The Port of Anvil

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The Port of Anvil

Post by Infragris » Sun Feb 18, 2018 10:22 pm

Informative history booklet about Anvil. Common literature.
The Port of Anvil

A history of the Abecean's most significant trade city

Anvil, largest and most prosperous of the cities of west Colovia, can rightfully be called a shining jewel in the Red Dragon Crown. From here, the long Gold Road stretches out towards the distant markets of the Heartlands, allowing the passage of luxurious trade goods from all over the western Empire. None of the Colovian cities -- not even industrious Skingrad or the high ducal seat of Kvatch -- can compare.

Yet Anvil was not always great. For the longest time it was not even a city at all: during the early First Empire, the so-called Kingdom of the Strident Coast (or Stridenthia) was governed from the isle of Mischarstette by the powerful Shore-King dynasty, direct descendants of the Nordic conquerors. Anvil, at the time, was a negligible fishing village ruled by the minor noble house of Olo.

The fortunes of this township would change only under terrible circumstances. The Slug-Famine of 1E 2200 decimated the population of the west and toppled the august Shore-Kings. Sole claimant to the crown was one Bendu Olo, scion of the Oloman dynasty, fortuitously saved by a pilgrimage to Sancre Tor. Enraged by the plague and its origins in far-off Thras, Olo forged an alliance of the western seaboard's nations -- a fine example of Cyrodiilic diplomacy in its infancy -- and wreaked terrible vengeance on the Sload. From humble origins, the Oloman dynasty rose to rival its predecessors.

As Mischarstette was reduced to a mass grave of plague dead, Olo moved the capital to Anvil. Contacts with his allies of the All Flags Navy blossomed into fruitful trade arrangements, and soon, the old moniker of the Strident Coast fell into disuse as people favored an auspicious new name, the Gold Coast -- a home of wealth and plenty.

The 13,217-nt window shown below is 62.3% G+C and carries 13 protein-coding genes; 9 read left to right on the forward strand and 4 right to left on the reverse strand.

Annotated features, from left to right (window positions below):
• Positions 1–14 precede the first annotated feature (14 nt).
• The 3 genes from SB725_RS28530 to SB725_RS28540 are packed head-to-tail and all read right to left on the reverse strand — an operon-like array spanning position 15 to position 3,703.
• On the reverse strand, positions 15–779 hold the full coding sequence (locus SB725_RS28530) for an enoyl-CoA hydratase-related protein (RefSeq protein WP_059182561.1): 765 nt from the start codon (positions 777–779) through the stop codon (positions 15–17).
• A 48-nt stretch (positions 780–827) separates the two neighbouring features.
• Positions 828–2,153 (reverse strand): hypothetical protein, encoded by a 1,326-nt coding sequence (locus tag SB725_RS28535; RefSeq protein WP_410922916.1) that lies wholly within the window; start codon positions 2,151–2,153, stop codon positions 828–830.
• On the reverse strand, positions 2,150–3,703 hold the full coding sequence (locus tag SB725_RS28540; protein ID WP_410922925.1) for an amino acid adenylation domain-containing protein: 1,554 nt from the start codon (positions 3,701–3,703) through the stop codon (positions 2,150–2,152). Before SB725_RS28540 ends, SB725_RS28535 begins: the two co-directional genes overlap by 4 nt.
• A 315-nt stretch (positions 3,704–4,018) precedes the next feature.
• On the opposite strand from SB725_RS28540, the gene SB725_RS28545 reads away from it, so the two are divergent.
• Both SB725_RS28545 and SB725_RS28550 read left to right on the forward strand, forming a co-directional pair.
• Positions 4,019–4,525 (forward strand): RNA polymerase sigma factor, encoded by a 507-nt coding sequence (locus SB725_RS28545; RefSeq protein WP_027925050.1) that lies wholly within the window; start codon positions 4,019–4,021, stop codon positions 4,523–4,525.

Anvil's wealth was but little diminished during the First Interregnum, and the rise of the Second Empire saw the town take on a new role as a navy port in the conquest of the west. The death of Reman III in 1E 2920, however, initiated an era of decline. Attacks from the provincial powers and trade blockades from spiteful Kvatch tarnished Anvil's prosperity, while the death of the last blood relative of Olo signaled that the times of plenty were at an end. Weak-willed magistrates appointed by the Potentates could not stop this decline.

The founding of the Third Empire did not restore Anvil's affluence. Under Tiber Septim's wise administrative reforms, Anvil became capital of a new county, granted to general Junis Matillis for his efforts in the Tiber Wars. Despite his best efforts, Anvil remained a provincial and neglected harbor town.

In 3E 249, the Camoran Usurper marched his armies from Valenwood to the north, demanding the unconditional surrender of all in his path. Count Sevantius Matillis put up a brave resistance, but even as his forces met the enemy in the field, pirates allied to the Urusper attacked Anvil's harbor and conquered the city from within. During the Usurper's eighteen-year reign of terror, Anvil was a lawless pirate town whose occupants harassed merchant ships and Imperial supply lines.

This state of affairs could only last while the Empire's attention was drawn elsewhere. After the Usurper's defeat in 3E 267, the Emperor tasked Commodore Fasil Umbranox with restoring order and peace, promising him the County of Anvil should he succeed. Umbranox was a forthright and uncompromising leader who destroyed the pirate fleets and, when the occupiers of Anvil refused to surrender, ordered the town burnt to the ground.

On the ashes of the old town, Umbranox raised a new and prosperous city from where he and his descendants ruled as Counts of Anvil. Using his extensive connections in the eastern Nibenay, Count Umbranox convinced the Primate of the Great Faith of Dibella to move their high temple from the old city of Mir Corrup, whose holy waters had been fouled by toxins, to the new city on the pleasant and fair western shores. Extensive trade and pilgrimages to the Temple of Dibella go hand in hand in explaining both the city's current prosperity and, in the eyes of its inhabitants, unparalleled beauty.

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